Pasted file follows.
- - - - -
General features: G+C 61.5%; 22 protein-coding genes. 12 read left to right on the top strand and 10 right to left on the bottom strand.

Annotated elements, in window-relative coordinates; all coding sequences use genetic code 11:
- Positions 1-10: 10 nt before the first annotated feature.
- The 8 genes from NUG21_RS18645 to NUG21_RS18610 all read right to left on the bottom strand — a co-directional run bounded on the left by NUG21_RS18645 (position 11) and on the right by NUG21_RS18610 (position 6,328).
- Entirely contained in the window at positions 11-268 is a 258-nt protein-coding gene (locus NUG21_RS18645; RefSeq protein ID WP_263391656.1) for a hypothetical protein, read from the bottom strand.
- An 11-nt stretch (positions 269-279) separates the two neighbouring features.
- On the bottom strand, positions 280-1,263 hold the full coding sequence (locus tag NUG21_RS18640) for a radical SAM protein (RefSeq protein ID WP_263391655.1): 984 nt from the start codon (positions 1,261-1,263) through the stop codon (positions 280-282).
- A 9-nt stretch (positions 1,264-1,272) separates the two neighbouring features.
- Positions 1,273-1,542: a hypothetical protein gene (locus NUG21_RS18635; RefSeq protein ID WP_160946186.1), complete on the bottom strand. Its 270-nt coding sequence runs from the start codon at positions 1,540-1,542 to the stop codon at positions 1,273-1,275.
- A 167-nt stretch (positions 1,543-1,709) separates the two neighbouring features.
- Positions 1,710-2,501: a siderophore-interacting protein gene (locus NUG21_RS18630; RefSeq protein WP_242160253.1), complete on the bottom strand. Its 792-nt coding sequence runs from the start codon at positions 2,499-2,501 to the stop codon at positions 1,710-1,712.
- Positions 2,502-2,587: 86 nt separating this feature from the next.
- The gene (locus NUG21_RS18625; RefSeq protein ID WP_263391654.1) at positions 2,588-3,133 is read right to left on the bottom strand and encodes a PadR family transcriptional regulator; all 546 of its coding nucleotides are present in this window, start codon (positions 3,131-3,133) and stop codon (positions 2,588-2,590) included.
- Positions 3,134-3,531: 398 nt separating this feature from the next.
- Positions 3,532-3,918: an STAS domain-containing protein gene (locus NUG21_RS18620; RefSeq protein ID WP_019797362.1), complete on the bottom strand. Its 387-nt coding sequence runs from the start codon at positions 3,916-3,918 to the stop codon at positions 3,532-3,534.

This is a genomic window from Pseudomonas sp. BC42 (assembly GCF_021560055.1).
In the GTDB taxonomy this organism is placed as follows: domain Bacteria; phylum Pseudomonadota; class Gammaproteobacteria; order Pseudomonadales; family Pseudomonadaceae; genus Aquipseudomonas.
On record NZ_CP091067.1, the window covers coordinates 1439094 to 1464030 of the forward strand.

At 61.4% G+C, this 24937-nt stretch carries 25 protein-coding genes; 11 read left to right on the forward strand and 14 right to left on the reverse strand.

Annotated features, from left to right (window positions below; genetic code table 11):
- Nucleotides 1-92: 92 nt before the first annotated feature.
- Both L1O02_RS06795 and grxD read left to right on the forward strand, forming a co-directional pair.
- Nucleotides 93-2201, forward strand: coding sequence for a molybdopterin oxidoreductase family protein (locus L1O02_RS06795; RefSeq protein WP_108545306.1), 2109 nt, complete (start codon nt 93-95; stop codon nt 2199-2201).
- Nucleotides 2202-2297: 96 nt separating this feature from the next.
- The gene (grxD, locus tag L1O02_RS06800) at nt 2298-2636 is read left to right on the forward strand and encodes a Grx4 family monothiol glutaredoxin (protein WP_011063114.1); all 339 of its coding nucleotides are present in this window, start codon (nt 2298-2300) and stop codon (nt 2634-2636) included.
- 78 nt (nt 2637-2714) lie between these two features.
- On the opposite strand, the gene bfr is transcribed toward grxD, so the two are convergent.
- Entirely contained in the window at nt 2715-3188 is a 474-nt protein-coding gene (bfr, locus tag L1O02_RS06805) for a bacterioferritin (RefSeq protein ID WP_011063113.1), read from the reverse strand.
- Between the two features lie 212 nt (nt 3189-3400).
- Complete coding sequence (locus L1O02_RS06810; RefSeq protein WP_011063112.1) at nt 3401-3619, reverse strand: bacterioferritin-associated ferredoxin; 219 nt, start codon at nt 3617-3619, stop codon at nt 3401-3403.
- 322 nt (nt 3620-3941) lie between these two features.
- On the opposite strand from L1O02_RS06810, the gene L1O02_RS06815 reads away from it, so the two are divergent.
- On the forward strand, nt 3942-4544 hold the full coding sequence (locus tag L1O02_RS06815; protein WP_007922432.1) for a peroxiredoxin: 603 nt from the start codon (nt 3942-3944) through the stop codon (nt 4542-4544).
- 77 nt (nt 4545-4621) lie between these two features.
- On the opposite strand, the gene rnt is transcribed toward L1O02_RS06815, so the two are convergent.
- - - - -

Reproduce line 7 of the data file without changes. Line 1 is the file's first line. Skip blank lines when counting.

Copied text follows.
- On the bottom strand, positions 280-1,263 hold the full coding sequence (locus tag NUG21_RS18640) for a radical SAM protein (RefSeq protein ID WP_263391655.1): 984 nt from the start codon (positions 1,261-1,263) through the stop codon (positions 280-282).